Saint Charles Borromeo was a cardinal of the Catholic Church and archbishop of Milan, Italy during the Counter-Reformation. He is remembered for his strong leadership and charitable works, and is the patron saint of catechists and seminarians.
Charles Borromeo was born on October 2nd, 1538 in the Castle of Arona on Lake Maggiore, Italy. He was the third son of Count Gilbert Borromeo and Margaret Medici. Despite his noble birth, Charles was deeply religious from a young age and decided to enter the Church. He studied at the University of Pavia and received a doctorate in both civil and canon law.
In 1560, Charles' uncle, Pope Pius IV, appointed him cardinal-deacon of St. Nicholas in Carcere. Despite his young age, Charles quickly became one of the most influential figures in the Catholic Church. He was appointed archbishop of Milan in 1564, and immediately set to work reforming the Church in his diocese. He preached frequently, founded seminaries and hospitals, and visited the poor and sick.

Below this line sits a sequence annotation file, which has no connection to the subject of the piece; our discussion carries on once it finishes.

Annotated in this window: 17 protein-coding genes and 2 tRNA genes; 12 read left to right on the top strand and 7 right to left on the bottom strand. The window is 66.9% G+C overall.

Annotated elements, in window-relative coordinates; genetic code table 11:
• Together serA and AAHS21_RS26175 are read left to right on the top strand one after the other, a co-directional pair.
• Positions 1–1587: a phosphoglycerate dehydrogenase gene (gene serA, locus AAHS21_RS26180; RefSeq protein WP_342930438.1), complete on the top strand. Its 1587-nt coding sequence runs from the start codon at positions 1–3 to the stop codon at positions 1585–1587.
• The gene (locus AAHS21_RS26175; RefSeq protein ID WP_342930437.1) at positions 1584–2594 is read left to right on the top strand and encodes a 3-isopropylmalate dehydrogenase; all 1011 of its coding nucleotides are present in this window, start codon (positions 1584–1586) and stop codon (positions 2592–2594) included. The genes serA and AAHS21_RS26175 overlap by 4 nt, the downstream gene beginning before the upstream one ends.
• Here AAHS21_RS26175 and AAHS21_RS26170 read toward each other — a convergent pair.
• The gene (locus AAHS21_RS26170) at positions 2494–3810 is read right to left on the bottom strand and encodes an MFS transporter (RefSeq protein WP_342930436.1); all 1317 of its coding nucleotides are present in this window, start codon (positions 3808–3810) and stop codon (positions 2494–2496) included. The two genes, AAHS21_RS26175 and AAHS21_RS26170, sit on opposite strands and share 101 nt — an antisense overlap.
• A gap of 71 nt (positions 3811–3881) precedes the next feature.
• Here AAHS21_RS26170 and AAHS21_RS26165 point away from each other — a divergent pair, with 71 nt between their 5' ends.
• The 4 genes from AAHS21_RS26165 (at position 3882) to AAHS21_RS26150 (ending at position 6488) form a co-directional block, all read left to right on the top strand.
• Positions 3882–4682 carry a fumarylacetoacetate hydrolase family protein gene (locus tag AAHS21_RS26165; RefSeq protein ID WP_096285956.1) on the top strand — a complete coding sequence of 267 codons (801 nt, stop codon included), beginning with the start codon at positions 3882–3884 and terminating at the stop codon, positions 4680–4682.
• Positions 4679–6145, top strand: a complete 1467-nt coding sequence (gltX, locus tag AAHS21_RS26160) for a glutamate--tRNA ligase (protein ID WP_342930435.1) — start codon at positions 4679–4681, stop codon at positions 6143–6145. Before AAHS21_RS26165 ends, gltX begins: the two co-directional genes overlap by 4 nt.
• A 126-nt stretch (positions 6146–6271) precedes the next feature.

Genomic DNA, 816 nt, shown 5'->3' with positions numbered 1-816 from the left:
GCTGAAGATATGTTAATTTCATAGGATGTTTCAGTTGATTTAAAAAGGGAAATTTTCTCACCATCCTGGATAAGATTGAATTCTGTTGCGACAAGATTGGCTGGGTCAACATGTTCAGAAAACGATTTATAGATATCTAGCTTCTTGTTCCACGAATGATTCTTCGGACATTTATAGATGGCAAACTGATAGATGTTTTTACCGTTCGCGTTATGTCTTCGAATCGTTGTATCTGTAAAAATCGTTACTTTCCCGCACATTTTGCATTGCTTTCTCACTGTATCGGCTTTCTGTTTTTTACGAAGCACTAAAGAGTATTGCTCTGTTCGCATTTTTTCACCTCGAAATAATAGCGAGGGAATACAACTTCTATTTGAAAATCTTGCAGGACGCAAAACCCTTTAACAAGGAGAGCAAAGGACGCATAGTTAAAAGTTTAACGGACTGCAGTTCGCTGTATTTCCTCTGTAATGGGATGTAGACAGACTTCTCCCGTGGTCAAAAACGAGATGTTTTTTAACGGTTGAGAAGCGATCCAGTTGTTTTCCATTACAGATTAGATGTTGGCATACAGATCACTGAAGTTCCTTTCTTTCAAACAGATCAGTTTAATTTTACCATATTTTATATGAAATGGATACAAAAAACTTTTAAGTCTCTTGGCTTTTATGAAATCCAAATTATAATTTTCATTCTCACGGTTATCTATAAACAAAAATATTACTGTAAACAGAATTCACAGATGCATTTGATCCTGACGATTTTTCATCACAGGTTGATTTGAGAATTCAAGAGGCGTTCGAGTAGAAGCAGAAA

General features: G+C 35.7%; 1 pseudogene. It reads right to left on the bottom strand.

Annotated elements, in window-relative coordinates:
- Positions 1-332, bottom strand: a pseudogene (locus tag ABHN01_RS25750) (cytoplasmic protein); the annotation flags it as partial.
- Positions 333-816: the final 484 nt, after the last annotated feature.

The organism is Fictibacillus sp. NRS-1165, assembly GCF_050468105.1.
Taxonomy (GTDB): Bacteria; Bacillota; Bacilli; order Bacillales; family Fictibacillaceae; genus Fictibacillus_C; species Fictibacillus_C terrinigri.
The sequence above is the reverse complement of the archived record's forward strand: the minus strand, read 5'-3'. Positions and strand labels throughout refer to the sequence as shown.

During the Counter-Reformation, Charles Borromeo was a strong advocate for the Council of Trent and worked to implement its decrees in Milan. He also worked to combat Protestantism and heresy, and was known for his strict adherence to Church doctrine. Despite his reputation as a strict disciplinarian, Charles was deeply devoted to the poor and worked tirelessly to aid them. He also founded a society of secular priests to work in the slums of Milan, which is still active today.
In 1578, Charles fell ill with a fever and died on November 3rd of that year. His funeral was attended by thousands of people, and he was quickly remembered as a saintly figure. He was canonized by Pope Paul V on November 1st, 1610.
Saint Charles Borromeo is celebrated on November 4th and his memorial is celebrated on November 3rd. He is also remembered on the Feast of All Saints and on the Feast of All Souls, as he was known for his devotion to the dead and for founding a cemetery for Milan's poor.